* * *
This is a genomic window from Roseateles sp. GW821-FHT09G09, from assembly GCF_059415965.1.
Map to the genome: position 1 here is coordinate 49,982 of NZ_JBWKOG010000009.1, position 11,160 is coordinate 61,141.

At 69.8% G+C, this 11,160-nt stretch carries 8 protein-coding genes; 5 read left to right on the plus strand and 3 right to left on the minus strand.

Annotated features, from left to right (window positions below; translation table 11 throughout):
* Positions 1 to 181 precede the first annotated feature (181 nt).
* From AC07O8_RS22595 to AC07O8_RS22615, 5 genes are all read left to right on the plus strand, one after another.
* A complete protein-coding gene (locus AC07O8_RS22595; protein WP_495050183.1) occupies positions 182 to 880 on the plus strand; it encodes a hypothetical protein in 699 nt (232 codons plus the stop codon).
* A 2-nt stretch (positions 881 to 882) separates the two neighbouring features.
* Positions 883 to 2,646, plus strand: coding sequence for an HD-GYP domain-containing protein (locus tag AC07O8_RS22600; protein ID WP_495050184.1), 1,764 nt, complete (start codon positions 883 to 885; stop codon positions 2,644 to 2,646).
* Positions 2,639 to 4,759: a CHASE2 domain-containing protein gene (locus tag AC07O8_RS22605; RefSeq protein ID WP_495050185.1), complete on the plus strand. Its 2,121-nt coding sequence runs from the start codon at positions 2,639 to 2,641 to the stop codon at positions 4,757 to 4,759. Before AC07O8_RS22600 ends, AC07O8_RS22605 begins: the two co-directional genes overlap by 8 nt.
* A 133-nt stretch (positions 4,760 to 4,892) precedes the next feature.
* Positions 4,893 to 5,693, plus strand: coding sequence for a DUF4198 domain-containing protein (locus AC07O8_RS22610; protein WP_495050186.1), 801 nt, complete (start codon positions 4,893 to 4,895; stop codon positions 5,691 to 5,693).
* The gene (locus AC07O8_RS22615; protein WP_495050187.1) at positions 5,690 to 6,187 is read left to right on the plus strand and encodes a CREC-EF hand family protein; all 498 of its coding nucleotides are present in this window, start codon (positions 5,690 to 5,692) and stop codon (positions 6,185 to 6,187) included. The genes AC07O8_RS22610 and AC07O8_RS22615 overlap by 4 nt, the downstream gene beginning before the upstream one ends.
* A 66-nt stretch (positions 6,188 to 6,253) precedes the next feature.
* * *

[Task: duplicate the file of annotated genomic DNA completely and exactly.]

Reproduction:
This is a genomic window from Roseateles sp. GW821-FHT09G09, from assembly GCF_059415965.1.
Map to the genome: position 1 here is coordinate 49,982 of NZ_JBWKOG010000009.1, position 11,160 is coordinate 61,141.

At 69.8% G+C, this 11,160-nt stretch carries 8 protein-coding genes; 5 read left to right on the plus strand and 3 right to left on the minus strand.

Annotated features, from left to right (window positions below; translation table 11 throughout):
* Positions 1 to 181 precede the first annotated feature (181 nt).
* From AC07O8_RS22595 to AC07O8_RS22615, 5 genes are all read left to right on the plus strand, one after another.
* A complete protein-coding gene (locus AC07O8_RS22595; protein WP_495050183.1) occupies positions 182 to 880 on the plus strand; it encodes a hypothetical protein in 699 nt (232 codons plus the stop codon).
* A 2-nt stretch (positions 881 to 882) separates the two neighbouring features.
* Positions 883 to 2,646, plus strand: coding sequence for an HD-GYP domain-containing protein (locus tag AC07O8_RS22600; protein ID WP_495050184.1), 1,764 nt, complete (start codon positions 883 to 885; stop codon positions 2,644 to 2,646).
* Positions 2,639 to 4,759: a CHASE2 domain-containing protein gene (locus tag AC07O8_RS22605; RefSeq protein ID WP_495050185.1), complete on the plus strand. Its 2,121-nt coding sequence runs from the start codon at positions 2,639 to 2,641 to the stop codon at positions 4,757 to 4,759. Before AC07O8_RS22600 ends, AC07O8_RS22605 begins: the two co-directional genes overlap by 8 nt.
* A 133-nt stretch (positions 4,760 to 4,892) precedes the next feature.
* Positions 4,893 to 5,693, plus strand: coding sequence for a DUF4198 domain-containing protein (locus AC07O8_RS22610; protein WP_495050186.1), 801 nt, complete (start codon positions 4,893 to 4,895; stop codon positions 5,691 to 5,693).
* The gene (locus AC07O8_RS22615; protein WP_495050187.1) at positions 5,690 to 6,187 is read left to right on the plus strand and encodes a CREC-EF hand family protein; all 498 of its coding nucleotides are present in this window, start codon (positions 5,690 to 5,692) and stop codon (positions 6,185 to 6,187) included. The genes AC07O8_RS22610 and AC07O8_RS22615 overlap by 4 nt, the downstream gene beginning before the upstream one ends.
* A 66-nt stretch (positions 6,188 to 6,253) precedes the next feature.